Les Musiciens du Louvre Grenoble
HK Cultural Centre
Reviewed: Mar 1
The appearance of Marc Minkowski's 40-member ensemble on Friday as part of the Hong Kong Arts Festival seemed a great way to start the weekend. The players' skill was assured; the packaging carried the question marks.
It was a two-item programme, the second half filled by Rameau's Une Symphonie Imaginaire, imaginary because Rameau did not write discrete orchestral music to fill half an evening.
Minkowski, therefore, did it for him by assembling a potpourri from his operas and ballets: 17 interludes that variously displayed the composer's talent for dramatic turns and the musicians' finesse in execution.
Coming in at nearly 50 minutes, but bereft of the balletic movement and operatic vocals that would have originally surrounded the material, it began to outstay its welcome. Putting the longest movement at the end (the concluding chaconne from Les Indes Galantes) challenged the concentration. Better to have departed with the penultimate item replaying in one's head: a sublimely delivered Entreé de Polymnie from Les Boréades.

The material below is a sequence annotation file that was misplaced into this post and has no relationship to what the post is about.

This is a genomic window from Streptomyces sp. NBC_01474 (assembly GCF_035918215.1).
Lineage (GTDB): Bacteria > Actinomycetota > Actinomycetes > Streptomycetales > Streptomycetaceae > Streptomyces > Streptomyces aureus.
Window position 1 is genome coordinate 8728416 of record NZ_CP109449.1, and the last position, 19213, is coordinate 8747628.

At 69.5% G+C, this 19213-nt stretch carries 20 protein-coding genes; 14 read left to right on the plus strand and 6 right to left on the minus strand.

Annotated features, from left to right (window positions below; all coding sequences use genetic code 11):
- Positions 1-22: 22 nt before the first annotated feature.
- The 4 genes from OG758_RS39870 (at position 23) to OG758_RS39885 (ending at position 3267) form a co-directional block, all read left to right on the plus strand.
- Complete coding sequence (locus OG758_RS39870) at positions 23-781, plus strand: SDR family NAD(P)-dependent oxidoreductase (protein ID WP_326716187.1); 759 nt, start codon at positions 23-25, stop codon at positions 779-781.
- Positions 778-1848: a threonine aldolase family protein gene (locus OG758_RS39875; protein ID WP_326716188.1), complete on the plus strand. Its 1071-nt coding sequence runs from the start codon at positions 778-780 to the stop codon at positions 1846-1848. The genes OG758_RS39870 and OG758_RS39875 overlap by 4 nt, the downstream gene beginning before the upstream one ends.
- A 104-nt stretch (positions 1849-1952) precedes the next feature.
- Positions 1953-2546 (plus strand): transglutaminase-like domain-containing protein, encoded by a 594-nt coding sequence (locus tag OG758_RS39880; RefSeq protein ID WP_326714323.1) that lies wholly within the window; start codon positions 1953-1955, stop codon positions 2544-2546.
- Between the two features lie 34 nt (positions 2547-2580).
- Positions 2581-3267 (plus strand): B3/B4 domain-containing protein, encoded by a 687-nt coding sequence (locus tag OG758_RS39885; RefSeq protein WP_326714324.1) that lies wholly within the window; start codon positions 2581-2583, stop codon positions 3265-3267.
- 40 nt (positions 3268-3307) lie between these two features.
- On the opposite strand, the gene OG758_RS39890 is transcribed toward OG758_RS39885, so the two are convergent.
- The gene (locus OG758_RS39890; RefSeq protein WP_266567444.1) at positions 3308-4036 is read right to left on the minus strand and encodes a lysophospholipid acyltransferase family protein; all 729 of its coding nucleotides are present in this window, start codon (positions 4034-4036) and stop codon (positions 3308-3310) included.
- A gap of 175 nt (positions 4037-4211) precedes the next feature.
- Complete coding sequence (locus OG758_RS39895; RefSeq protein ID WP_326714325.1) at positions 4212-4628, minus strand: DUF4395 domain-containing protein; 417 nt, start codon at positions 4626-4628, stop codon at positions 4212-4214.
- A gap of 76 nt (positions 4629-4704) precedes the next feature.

Music from Gluck's ballet Don Juan ou Le Festin de Pierre struggled to qualify as a first half, barely reaching the 25-minute mark.
It would have been shorter if Minkowski hadn't preceded each part with a description of what it was about to portray, already printed verbatim in the programme notes. After some feeble, jokey asides and a string of ums and ers, he wisely just let the music roll.
After a blandly played first movement from Schubert's Symphony No 5 as the first encore, Thibault Noally, the ensemble's lead violinist, stole the show with a scintillating performance of the Rondo from Mozart's Haffner Serenade.